Advanced OPPIS with high brightness BINP proton injector 1 - proton source; 2 focusing solenoid; 3 hydrogen neutralizing cell; 4 - superconducting solenoid; 5 - helium gas ionizing cell; 6 - optically pumped Rb vapor cell; 7 deflecting plates; 8 - Sona transition region; 9 sodium ionizer cell; 10 pumping lasers; PVpulsed gas valves.
Muons, Inc. Realistic Extrapolation for Future ABS/RX Source: • H- ~ 10 m. A, 1. 2 π·mm·mrad (90%), Pz = 95% • D- ~ 10 m. A, 1. 2 π·mm·mrad (90%), Pzz = 95% OPPIS: • H- ~ 40 m. A, 2. 0 π·mm·mrad (90%), Pz = 90% • H+ ~ 40 m. A, 2. 0 π·mm·mrad (90%), Pz = 90% Polarization in ABS/RX Source is higher because ionization of polarized atoms is very selective and molecules do not decrease polarization.
3 He++ Ion source with Polarized 3 He Atoms and Resonant Charge Exchange Ionization A. S. Belov, PSTP-2007, BNL, USA
Cross-section vs collision energy for process He++ + He 0 →He 0 + He++ σ=5⋅10 -16 cm 2 at ~10 e. V collision energy A. S. Belov, PSTP-2007, BNL, USA
Muons, Inc. Polarized 6 Li+++ Options and other elements with low ionization potential Existing Technology: • Create a beam of polarized atoms using ABS • Ionize atoms using surface ionization on an 1800 K Tungsten (Rhenium) foil – singly charged ions of a few 10’s of µA • Accelerate to 5 ke. V and transport through a Cs cell to produce negative ions. Results in a few hundred n. A’s of negative ions (can be increased significantly in pulsed mode of operation) • Investigate alternate processes such as quasiresonant charge exchange, EBIS ionizer proposal or ECR ionizer. Should be possible to get 1 m. A (? ) fully stripped beam with high polarization • Properties of 6 Li: Bc= 8. 2 m. T, m/m. N= 0. 82205, I = 1 Bc = critical field m/m. N= magnetic moment, I = Nuclear spin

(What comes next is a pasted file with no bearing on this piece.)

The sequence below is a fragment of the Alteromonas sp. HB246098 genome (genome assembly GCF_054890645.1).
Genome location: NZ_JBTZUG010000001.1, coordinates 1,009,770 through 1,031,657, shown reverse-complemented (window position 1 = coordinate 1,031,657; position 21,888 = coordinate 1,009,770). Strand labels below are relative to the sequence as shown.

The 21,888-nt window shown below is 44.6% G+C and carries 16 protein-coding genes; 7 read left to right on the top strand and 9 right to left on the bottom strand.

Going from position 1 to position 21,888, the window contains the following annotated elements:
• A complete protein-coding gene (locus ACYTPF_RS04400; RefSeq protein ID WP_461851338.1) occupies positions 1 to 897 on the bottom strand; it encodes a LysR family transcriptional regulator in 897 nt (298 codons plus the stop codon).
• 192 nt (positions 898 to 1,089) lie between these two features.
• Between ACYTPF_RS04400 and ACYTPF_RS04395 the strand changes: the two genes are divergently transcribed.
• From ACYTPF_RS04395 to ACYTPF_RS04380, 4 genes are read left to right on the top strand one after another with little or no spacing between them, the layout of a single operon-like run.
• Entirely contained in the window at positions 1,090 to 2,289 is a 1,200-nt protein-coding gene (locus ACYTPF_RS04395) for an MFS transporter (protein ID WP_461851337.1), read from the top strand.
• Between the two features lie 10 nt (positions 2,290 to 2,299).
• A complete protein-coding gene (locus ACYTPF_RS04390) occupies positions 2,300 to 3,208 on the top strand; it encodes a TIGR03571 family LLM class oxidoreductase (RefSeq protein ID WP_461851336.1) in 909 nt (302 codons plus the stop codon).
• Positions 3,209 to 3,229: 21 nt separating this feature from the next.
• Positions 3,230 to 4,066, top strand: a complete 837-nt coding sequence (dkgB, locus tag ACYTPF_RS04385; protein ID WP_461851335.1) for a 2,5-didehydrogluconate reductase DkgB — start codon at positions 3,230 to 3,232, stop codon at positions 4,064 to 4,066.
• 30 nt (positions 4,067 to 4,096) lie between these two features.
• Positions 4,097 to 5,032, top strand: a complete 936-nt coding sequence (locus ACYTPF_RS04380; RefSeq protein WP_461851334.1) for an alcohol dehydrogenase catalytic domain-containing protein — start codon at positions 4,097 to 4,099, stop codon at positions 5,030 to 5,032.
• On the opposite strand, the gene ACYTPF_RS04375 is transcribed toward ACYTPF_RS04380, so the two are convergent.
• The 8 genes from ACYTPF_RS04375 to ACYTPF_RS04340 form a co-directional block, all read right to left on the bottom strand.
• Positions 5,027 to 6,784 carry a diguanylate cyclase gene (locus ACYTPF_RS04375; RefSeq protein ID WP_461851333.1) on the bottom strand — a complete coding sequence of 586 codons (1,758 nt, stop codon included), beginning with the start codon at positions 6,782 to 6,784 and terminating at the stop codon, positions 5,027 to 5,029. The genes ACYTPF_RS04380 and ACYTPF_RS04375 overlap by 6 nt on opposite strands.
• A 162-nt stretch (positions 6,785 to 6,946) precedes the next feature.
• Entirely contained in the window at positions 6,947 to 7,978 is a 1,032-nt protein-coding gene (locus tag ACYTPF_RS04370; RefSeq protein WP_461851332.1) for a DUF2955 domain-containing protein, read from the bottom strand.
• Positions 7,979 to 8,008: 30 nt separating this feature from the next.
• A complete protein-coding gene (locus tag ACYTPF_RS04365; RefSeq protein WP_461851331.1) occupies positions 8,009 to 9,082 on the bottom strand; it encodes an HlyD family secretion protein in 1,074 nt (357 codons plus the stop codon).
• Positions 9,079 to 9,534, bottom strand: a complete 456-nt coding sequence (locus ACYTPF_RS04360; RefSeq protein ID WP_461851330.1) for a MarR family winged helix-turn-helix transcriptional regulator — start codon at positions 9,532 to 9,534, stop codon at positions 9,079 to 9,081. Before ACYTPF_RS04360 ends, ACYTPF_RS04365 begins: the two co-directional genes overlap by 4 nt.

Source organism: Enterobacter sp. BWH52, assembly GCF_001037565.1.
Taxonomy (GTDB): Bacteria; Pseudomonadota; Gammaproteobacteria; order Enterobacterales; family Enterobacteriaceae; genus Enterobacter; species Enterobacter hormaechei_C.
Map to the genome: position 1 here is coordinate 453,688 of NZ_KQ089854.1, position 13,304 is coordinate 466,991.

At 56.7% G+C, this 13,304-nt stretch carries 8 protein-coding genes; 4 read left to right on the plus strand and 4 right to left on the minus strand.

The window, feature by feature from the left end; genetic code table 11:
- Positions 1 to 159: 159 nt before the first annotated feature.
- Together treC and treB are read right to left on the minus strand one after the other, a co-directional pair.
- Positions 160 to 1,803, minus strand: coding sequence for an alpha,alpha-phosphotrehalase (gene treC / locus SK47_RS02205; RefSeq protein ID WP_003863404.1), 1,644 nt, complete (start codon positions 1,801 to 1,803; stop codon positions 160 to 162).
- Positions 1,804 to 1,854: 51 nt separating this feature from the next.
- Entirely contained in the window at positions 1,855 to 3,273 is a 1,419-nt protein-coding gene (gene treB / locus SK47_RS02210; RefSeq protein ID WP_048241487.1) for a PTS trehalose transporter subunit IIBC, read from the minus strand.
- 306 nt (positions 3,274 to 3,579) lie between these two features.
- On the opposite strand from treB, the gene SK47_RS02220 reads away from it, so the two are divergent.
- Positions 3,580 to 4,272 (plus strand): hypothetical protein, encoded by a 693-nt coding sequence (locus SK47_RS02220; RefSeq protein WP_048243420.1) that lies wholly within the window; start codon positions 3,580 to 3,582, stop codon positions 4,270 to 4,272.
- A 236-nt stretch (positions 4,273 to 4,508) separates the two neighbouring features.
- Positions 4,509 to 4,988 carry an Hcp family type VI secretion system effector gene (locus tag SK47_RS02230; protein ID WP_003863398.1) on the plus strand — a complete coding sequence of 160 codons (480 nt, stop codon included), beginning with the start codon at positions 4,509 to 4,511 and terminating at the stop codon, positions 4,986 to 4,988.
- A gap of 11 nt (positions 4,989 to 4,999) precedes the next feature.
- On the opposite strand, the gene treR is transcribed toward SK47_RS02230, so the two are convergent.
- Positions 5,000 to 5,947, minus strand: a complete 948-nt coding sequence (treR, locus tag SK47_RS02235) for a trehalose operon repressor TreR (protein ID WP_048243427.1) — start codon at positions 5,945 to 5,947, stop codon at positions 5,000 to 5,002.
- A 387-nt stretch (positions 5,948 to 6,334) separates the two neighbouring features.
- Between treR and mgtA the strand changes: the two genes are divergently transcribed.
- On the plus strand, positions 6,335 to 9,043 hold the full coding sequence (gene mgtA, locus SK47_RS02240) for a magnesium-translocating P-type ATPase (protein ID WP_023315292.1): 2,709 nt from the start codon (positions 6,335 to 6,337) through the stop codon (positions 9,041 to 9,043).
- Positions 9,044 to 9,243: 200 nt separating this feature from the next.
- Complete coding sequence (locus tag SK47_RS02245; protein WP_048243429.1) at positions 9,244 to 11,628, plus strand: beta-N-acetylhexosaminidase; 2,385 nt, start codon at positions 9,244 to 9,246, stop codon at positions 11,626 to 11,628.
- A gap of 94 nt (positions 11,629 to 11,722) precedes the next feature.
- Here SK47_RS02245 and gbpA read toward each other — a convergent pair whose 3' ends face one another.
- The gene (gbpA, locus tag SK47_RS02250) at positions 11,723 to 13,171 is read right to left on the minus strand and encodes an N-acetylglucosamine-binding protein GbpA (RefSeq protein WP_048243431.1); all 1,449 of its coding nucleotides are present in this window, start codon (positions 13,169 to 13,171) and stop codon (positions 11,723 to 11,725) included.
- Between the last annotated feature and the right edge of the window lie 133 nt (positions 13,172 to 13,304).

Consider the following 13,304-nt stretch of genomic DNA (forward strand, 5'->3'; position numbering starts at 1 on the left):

Muons, Inc. Multicharged Ion Beam from Advanced ECR Ion Sources